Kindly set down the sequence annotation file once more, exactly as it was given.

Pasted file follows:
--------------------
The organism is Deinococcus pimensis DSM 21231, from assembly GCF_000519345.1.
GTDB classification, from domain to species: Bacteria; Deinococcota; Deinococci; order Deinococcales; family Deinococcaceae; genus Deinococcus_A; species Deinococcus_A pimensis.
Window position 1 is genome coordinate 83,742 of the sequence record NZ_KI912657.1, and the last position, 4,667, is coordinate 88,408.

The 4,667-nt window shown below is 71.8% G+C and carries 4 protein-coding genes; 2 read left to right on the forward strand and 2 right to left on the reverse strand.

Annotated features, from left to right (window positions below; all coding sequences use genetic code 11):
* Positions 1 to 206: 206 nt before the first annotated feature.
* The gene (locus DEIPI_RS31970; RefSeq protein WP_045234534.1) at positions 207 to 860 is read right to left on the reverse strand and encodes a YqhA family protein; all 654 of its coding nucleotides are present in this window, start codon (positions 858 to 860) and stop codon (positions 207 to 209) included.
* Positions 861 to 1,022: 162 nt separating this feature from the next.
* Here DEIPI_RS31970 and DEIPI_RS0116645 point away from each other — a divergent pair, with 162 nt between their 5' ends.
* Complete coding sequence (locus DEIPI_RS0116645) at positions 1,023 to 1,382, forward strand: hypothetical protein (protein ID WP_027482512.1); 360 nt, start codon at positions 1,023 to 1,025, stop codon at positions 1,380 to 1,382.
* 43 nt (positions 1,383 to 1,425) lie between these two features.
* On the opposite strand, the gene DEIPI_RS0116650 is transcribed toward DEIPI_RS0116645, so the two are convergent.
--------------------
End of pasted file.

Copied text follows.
The organism is Deinococcus pimensis DSM 21231, from assembly GCF_000519345.1.
GTDB classification, from domain to species: Bacteria; Deinococcota; Deinococci; order Deinococcales; family Deinococcaceae; genus Deinococcus_A; species Deinococcus_A pimensis.
Window position 1 is genome coordinate 83,742 of the sequence record NZ_KI912657.1, and the last position, 4,667, is coordinate 88,408.

The 4,667-nt window shown below is 71.8% G+C and carries 4 protein-coding genes; 2 read left to right on the forward strand and 2 right to left on the reverse strand.

Annotated features, from left to right (window positions below; all coding sequences use genetic code 11):
* Positions 1 to 206: 206 nt before the first annotated feature.
* The gene (locus DEIPI_RS31970; RefSeq protein WP_045234534.1) at positions 207 to 860 is read right to left on the reverse strand and encodes a YqhA family protein; all 654 of its coding nucleotides are present in this window, start codon (positions 858 to 860) and stop codon (positions 207 to 209) included.
* Positions 861 to 1,022: 162 nt separating this feature from the next.
* Here DEIPI_RS31970 and DEIPI_RS0116645 point away from each other — a divergent pair, with 162 nt between their 5' ends.
* Complete coding sequence (locus DEIPI_RS0116645) at positions 1,023 to 1,382, forward strand: hypothetical protein (protein ID WP_027482512.1); 360 nt, start codon at positions 1,023 to 1,025, stop codon at positions 1,380 to 1,382.
* 43 nt (positions 1,383 to 1,425) lie between these two features.
* On the opposite strand, the gene DEIPI_RS0116650 is transcribed toward DEIPI_RS0116645, so the two are convergent.